67. In the present case, the judge did not have enough reliable information to know where the children’s best interests lay. They had been in Poland for a considerable period of time and had had no recent parenting from their father. From their point of view, shortcomings in the behaviour of adults, and of their mother in particular, could be of little immediate consequence. At the least, the judge should have considered obtaining further information, for example through the Article 55 mechanism, about the children’s perspective and current circumstances before considering a return order and an order for their transfer into equal shared parental care. The mother’s ability to apply for protective measures did not compensate for this lack of primary information. In the absence of such an analysis, an order for summary return should not have been made.

    68. I would add that the judge’s comment on the fairness of the Polish court’s treatment of the father, arising from his overall view of the case, was, I think, unfortunate. The purpose of the Brussels regulation is to foster practical comity between jurisdictions for the benefit of families. This calls for an acceptance of outcomes that are on occasion surprising or unpalatable. Where a case does not fall within the grounds for the non-recognition of orders under Article 23, criticism of the courts of other jurisdictions is not warranted.

    69. I would therefore allow the mother’s appeal and set aside the order of 30 January 2018.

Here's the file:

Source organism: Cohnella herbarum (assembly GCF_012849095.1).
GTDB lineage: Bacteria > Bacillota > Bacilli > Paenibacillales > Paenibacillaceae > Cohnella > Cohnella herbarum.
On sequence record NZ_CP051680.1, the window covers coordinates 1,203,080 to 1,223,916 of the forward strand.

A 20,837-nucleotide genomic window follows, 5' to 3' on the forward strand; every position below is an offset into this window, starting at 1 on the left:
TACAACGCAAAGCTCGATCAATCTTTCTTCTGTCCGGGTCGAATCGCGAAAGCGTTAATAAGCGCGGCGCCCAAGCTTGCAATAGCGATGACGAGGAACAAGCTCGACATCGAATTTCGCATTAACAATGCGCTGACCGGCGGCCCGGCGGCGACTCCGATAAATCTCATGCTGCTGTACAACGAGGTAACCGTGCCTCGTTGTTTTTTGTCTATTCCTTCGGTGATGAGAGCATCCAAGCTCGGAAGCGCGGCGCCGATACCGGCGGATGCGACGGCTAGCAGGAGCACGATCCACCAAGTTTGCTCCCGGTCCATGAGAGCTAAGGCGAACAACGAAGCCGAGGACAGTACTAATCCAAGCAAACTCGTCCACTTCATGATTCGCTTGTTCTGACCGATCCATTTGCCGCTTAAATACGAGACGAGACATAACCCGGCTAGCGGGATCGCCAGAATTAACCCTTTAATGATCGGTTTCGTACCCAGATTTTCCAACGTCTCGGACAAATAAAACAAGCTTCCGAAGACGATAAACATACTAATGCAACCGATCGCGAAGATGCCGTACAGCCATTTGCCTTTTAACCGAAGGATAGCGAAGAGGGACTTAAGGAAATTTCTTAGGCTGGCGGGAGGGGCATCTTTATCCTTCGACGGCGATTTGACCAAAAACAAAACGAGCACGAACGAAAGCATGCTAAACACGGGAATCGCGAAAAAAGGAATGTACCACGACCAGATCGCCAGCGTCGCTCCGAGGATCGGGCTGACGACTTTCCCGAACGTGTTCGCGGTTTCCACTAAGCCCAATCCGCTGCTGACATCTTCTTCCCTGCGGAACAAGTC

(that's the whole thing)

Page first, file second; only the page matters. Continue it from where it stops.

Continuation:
70. The question then arises as to whether the matter should be remitted to the Family Court for it to reconsider the order of 14 November 2017. I see no purpose in that. At issue is a matter of law. This court is in as good a position as a trial court resolve it, and has had to do so for the purpose of the appeal. Both parties have filed evidence and there is nothing more that could be said if the matter were remitted. That course would cause even further delay and expense and would not serve the children’s interests. This court should therefore make its own determination on the underlying issue of jurisdiction.

    71. Looking at the material before us, extensively summarised above, I consider that it leads to the conclusion that the Polish court became and has remained seised of jurisdiction in relation to these children as from 2 June 2016. Accordingly, the English courts must under Art. 19(3) decline jurisdiction in relation to matters of parental responsibility in favour of the courts of the Republic of Poland. I would therefore allow this appeal and dismiss the proceedings brought by the father in Brighton in July 2016. The outcome is very far from resolving the many difficulties in this family’s situation, but at least it removes the additional obstacles that arise from the existence of irreconcilable decisions.

    Lord Justice Moylan:

    72. I agree.

    Lord Justice Hamblen:

    73. I also agree.

Judgment, published: 16/07/2018


See also

Published: 16/07/2018